San Francisco Earthquake of 1906 - MOVING TECTONIC PLATES
Scientists believe that Planet Earth has tectonic plates which move. This image, from the U.S. Geological Survey (USGS) depicts the location of those plates. PD
Because Earth’s tectonic plates rest on the mantle’s molten layer, those plates also move, although scientists do not exactly understand that process. Sometimes, when tectonic plates move, earthquakes occur or volcanoes erupt.
Scientists describe the deepest part of Earth - its core - as two separate sections. The outer core is a swirling liquid composed mostly of a nickel-iron alloy. Experts think the Earth’s magnetic field is controlled by this part of the core.
Earth’s solid inner core, made mostly of iron, spins independently from the rest of the planet and is about 4,000 miles below its crust. Scientists believe pressures at that level are about 45 million pounds per square inch. That is equivalent to 3 million times the air pressure at sea level.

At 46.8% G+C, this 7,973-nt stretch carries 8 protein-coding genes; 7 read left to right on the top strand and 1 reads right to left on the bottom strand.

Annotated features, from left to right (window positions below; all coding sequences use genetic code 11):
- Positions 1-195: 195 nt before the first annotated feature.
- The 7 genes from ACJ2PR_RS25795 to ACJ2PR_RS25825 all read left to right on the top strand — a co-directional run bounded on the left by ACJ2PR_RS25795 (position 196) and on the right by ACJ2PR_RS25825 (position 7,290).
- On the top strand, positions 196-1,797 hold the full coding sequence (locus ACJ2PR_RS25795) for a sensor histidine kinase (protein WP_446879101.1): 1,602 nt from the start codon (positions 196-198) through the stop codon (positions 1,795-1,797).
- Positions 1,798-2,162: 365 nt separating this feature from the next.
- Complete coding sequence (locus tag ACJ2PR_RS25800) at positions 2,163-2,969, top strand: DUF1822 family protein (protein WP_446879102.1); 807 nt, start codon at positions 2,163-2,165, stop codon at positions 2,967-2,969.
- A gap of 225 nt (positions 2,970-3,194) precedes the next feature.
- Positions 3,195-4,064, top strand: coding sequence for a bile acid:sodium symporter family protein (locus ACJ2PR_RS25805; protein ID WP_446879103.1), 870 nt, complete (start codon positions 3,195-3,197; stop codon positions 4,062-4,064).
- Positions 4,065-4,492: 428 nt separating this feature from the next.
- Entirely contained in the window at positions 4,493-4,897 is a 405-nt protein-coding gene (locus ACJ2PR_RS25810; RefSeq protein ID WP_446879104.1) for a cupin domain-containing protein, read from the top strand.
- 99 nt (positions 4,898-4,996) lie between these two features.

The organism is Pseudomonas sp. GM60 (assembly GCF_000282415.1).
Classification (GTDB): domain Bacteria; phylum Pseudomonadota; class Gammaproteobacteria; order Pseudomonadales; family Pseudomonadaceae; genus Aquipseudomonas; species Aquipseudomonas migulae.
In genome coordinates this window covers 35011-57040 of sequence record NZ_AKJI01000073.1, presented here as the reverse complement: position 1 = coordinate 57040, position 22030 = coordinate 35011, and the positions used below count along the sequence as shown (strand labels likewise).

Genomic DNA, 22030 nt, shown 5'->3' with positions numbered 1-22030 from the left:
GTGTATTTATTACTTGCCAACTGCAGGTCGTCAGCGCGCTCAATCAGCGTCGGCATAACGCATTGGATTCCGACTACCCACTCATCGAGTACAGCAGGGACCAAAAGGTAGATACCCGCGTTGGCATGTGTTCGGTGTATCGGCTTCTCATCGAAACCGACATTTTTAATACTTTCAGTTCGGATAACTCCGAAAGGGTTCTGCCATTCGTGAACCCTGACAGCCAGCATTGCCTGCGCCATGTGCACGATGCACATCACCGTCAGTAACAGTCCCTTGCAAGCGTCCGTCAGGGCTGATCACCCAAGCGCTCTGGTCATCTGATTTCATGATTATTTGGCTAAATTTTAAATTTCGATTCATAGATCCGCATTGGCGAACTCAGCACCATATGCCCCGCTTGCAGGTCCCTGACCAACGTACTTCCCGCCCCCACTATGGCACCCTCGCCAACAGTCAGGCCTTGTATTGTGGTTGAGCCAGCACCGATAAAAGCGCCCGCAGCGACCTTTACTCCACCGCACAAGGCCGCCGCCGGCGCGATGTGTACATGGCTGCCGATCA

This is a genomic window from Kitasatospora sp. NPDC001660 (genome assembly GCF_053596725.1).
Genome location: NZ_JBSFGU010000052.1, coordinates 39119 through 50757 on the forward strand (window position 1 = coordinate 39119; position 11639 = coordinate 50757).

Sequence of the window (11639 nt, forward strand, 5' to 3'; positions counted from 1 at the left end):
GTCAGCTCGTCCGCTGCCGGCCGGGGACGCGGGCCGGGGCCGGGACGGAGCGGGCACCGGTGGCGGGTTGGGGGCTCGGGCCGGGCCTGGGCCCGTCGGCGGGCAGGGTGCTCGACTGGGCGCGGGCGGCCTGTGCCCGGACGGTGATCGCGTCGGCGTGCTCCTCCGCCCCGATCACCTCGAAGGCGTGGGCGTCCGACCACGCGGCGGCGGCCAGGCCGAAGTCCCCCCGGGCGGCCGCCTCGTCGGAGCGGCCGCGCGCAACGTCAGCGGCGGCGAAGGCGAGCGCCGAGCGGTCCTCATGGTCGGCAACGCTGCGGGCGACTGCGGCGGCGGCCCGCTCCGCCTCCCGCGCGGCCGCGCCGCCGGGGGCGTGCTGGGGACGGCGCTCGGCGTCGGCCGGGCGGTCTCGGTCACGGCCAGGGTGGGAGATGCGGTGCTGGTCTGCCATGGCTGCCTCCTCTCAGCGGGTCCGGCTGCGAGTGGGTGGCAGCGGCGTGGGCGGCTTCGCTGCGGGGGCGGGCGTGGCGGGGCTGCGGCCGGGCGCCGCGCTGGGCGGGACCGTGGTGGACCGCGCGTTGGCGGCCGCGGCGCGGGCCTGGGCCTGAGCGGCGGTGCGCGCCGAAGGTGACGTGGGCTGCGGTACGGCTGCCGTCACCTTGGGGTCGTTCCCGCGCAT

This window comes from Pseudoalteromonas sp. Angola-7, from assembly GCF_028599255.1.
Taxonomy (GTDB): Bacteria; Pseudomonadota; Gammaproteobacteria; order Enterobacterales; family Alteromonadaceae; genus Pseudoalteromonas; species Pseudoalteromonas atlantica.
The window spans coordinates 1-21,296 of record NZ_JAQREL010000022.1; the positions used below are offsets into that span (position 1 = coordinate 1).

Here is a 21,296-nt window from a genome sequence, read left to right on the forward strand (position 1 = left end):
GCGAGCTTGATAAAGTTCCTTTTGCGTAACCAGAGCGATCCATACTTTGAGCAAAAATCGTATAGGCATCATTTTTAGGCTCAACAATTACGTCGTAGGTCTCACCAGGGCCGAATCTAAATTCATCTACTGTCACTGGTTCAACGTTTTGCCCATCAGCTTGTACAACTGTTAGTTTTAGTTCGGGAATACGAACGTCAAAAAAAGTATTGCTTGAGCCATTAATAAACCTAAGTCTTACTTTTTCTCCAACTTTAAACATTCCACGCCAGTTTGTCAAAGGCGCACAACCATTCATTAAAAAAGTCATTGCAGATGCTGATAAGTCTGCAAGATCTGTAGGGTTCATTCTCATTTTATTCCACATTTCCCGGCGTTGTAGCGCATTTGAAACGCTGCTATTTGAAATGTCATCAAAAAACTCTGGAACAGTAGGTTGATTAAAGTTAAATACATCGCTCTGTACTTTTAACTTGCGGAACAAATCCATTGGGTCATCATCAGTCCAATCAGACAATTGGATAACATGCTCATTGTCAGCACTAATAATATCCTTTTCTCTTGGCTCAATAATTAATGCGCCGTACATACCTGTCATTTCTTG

How the earth’s core impacts the tectonic plates (which "float" on top of it) has a lot to do with natural occurrences like earthquakes. During the years leading up to the San Francisco quake, however, few people really understood how, and why, earthquakes happened. They just understood the tremendous damage that could result from such a catastrophic event.
How frequently do earthquakes actually occur?
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